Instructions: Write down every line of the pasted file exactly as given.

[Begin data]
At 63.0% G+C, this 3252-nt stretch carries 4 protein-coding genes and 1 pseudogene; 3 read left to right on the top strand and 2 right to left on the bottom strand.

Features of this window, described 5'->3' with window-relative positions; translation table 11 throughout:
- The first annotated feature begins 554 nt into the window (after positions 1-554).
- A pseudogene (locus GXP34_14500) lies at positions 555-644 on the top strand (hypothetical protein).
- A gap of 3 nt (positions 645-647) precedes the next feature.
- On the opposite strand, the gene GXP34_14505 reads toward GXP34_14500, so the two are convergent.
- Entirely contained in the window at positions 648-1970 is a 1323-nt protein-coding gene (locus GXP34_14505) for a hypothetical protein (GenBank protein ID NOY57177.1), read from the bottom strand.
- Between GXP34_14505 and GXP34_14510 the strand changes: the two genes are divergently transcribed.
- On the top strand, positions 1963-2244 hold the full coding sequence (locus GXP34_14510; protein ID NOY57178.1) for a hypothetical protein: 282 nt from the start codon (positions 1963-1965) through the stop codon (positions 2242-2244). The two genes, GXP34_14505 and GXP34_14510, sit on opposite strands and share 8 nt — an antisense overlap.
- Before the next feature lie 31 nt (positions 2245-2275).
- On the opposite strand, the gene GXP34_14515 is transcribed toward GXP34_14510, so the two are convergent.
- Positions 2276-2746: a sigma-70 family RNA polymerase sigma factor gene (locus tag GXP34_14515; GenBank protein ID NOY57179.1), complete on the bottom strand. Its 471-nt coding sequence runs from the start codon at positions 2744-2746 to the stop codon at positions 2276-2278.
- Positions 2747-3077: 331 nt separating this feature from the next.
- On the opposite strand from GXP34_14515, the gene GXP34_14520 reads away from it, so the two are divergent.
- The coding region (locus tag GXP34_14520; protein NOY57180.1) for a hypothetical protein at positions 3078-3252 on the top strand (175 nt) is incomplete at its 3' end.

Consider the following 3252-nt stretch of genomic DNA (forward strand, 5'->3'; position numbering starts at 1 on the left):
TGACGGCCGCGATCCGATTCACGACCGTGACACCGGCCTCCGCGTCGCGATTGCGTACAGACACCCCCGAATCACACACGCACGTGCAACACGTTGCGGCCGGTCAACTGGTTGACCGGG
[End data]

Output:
At 63.0% G+C, this 3252-nt stretch carries 4 protein-coding genes and 1 pseudogene; 3 read left to right on the top strand and 2 right to left on the bottom strand.

Features of this window, described 5'->3' with window-relative positions; translation table 11 throughout:
- The first annotated feature begins 554 nt into the window (after positions 1-554).
- A pseudogene (locus GXP34_14500) lies at positions 555-644 on the top strand (hypothetical protein).
- A gap of 3 nt (positions 645-647) precedes the next feature.
- On the opposite strand, the gene GXP34_14505 reads toward GXP34_14500, so the two are convergent.
- Entirely contained in the window at positions 648-1970 is a 1323-nt protein-coding gene (locus GXP34_14505) for a hypothetical protein (GenBank protein ID NOY57177.1), read from the bottom strand.
- Between GXP34_14505 and GXP34_14510 the strand changes: the two genes are divergently transcribed.
- On the top strand, positions 1963-2244 hold the full coding sequence (locus GXP34_14510; protein ID NOY57178.1) for a hypothetical protein: 282 nt from the start codon (positions 1963-1965) through the stop codon (positions 2242-2244). The two genes, GXP34_14505 and GXP34_14510, sit on opposite strands and share 8 nt — an antisense overlap.
- Before the next feature lie 31 nt (positions 2245-2275).
- On the opposite strand, the gene GXP34_14515 is transcribed toward GXP34_14510, so the two are convergent.
- Positions 2276-2746: a sigma-70 family RNA polymerase sigma factor gene (locus tag GXP34_14515; GenBank protein ID NOY57179.1), complete on the bottom strand. Its 471-nt coding sequence runs from the start codon at positions 2744-2746 to the stop codon at positions 2276-2278.
- Positions 2747-3077: 331 nt separating this feature from the next.
- On the opposite strand from GXP34_14515, the gene GXP34_14520 reads away from it, so the two are divergent.
- The coding region (locus tag GXP34_14520; protein NOY57180.1) for a hypothetical protein at positions 3078-3252 on the top strand (175 nt) is incomplete at its 3' end.

Consider the following 3252-nt stretch of genomic DNA (forward strand, 5'->3'; position numbering starts at 1 on the left):
TGACGGCCGCGATCCGATTCACGACCGTGACACCGGCCTCCGCGTCGCGATTGCGTACAGACACCCCCGAATCACACACGCACGTGCAACACGTTGCGGCCGGTCAACTGGTTGACCGGG